Apron removal.....Lodge and Shipley
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  1. #1
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    Default Apron removal.....Lodge and Shipley

    I have recently acquired a late 1908 Lodge and Shipley lathe with a 16" swing and a 10' bed. After remounting the motor and doing a few other things, I finally got it running last night. I discovered what I think is a broken gear behind the apron which moves the carriage(?). With the lathe turning, I can engage the handle circled in green and everything works. The carriage moves away from the chuck, the threading indicating dial stops turning.

    When I engage the red handle in either direction, The yellow shaft turns, but nothing else does. I'm guessing this is the feed control. While looking up behind the apron, everything appears to be turning and engaging smoothly. One gear with a small diameter and a large diameter( which engages the carriage wheel) appears to broken where the two diameters meet.

    My question is how involved is it to remove the apron from the carriage? I have found four bolts on top that appear to hold it on. My thinking is remove the four bolts and pull it away from the machine. Are there any surprises that I need to be aware of behind it?2019-06-11-19.32.02resizedb.jpg2019-04-25-17.50.17-1resized.jpg

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    When you take the four bolts out, the problem will be getting the half nut off the leadscrew. (depending on how it is made) I figure this is still a single wall apron, which has less to deal with.
    You should be able to see behind the apron well enough to get an idea of how it should come apart. Disassembly may not even be necessary. The yellow knob still needs to be engaged, to make things happen, usually it had to be tightened to engage a cone clutch. That can be rusted up from neglect, but usually not hard to free up.

  3. #3
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    Bigger (and double wall) apron, but shows my way

    Cheap Tools For Working Alone

    I'll dig up the old photos and edit them in here
    Attached Thumbnails Attached Thumbnails dcp_1114.jpg   dcp_1115.jpg   dcp_1116.jpg   dcp_1117.jpg   dcp_1118.jpg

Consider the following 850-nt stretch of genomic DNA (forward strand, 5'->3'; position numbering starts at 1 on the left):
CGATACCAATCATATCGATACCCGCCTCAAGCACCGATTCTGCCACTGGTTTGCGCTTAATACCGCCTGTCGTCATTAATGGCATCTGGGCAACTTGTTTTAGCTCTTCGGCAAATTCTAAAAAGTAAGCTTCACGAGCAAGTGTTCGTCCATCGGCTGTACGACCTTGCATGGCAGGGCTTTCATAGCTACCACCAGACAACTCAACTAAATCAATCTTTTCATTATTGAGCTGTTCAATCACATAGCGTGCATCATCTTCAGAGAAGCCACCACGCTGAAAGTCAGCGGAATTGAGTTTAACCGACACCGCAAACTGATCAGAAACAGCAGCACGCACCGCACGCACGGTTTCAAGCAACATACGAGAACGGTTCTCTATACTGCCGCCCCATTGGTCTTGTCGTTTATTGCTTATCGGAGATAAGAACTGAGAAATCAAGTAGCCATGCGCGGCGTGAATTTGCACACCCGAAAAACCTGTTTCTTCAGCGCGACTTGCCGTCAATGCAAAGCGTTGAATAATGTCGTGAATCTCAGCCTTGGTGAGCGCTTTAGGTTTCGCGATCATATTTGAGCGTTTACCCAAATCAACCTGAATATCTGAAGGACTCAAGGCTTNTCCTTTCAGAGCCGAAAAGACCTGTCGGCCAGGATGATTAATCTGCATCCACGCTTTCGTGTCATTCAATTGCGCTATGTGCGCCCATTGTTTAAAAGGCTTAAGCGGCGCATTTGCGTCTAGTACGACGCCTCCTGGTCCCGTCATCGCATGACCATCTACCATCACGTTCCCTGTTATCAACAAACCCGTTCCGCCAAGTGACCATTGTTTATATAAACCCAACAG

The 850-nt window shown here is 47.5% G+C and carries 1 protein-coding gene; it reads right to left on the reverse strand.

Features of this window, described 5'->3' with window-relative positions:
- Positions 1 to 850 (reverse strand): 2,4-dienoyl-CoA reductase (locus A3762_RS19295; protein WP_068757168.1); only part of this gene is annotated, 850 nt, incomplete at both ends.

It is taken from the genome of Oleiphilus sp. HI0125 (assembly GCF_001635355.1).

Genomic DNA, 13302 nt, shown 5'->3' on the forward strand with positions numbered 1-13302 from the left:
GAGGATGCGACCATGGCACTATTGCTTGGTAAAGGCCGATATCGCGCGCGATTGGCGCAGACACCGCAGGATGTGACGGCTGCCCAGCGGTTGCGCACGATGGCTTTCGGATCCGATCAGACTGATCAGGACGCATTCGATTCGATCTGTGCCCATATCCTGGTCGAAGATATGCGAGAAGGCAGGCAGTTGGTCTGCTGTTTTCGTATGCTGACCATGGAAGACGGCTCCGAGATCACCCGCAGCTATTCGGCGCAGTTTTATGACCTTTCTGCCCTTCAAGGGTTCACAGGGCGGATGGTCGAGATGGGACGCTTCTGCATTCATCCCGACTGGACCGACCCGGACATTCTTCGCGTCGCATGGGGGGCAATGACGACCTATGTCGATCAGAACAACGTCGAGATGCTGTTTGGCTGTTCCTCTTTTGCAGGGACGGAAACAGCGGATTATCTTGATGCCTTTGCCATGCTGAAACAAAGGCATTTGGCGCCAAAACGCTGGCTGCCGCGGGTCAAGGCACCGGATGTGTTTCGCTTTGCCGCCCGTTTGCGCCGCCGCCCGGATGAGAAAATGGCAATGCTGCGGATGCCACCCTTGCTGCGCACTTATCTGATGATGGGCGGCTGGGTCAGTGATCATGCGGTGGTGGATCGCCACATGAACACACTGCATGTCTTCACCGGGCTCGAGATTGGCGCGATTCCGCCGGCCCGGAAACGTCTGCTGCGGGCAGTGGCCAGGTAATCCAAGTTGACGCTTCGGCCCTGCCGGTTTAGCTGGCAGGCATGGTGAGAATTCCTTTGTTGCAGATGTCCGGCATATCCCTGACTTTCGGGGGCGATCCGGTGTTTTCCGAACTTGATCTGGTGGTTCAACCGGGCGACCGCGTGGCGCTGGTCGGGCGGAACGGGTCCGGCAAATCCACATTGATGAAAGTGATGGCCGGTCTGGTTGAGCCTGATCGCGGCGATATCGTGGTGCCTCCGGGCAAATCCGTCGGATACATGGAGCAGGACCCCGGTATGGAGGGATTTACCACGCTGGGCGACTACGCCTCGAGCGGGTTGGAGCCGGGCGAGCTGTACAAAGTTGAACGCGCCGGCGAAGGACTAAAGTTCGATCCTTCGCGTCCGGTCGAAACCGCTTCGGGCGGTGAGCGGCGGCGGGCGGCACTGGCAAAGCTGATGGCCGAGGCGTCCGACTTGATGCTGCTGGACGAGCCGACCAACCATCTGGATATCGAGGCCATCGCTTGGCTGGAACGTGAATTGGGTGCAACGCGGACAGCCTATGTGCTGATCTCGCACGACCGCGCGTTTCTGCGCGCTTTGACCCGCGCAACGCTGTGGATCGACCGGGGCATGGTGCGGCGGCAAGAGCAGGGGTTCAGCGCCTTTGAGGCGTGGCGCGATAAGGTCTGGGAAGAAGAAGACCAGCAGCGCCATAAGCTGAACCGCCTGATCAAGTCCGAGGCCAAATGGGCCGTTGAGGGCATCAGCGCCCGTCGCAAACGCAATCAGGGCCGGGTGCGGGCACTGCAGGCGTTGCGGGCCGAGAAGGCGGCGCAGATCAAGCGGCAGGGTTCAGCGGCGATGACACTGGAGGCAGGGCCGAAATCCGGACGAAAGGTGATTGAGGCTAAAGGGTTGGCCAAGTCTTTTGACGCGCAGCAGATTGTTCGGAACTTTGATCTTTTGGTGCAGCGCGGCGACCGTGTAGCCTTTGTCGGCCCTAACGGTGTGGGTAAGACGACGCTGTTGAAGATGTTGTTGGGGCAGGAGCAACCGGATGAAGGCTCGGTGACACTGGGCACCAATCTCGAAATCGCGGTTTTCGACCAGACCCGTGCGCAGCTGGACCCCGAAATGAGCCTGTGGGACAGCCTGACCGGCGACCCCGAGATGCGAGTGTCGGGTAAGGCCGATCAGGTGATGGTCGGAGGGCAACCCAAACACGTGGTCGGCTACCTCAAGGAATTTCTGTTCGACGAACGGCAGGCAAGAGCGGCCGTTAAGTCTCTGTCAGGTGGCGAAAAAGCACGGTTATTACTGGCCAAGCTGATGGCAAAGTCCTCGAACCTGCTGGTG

4. #4
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    Lead screw has to come out (of apron) TO THE LEFT. Long beds like this make it interesting - especially when the thing turns out to weigh 200 Lbs

    "Holder uppers" helped me manage it - alone
    Attached Thumbnails Attached Thumbnails dcp_1112.jpg   dcp_1113.jpg  

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    Your machine might not be broken!
    when you engage the red handle and yellow shaft turns,
    yellow shaft should be a some type knob (star or knurled) that has to be tightened
    to engage feed drive. red handle down should turn yellow shaft causing long feed
    and red handle up should turn upper right shaft causing the cross slide feed

  6. #6
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    Indeed - before ever taking it apart, get the pair of apron clutches working and understood.

    Left one (in yellow circle) for long feed, right one for cross feed. Three position lever selects fwd/neutral/rev FEED. You do your threading with it IN NEUTRAL using the half nut lever on the right

    Apron clutches are RIGHT TIGHT - when the feed takes off. Such things are FREQUENTLY STUCK in the disengaged (left loose) position

    On the size....looks like four bolts on tail stock making it at least an 18", and the cool cabinet legs were used on the 20" - so maybe not a 16"

    a late 1908 Lodge and Shipley lathe with a 16" swing and a 10' bed
    Thumbnails from 1910



    Quote Originally Posted by rlong22 View Post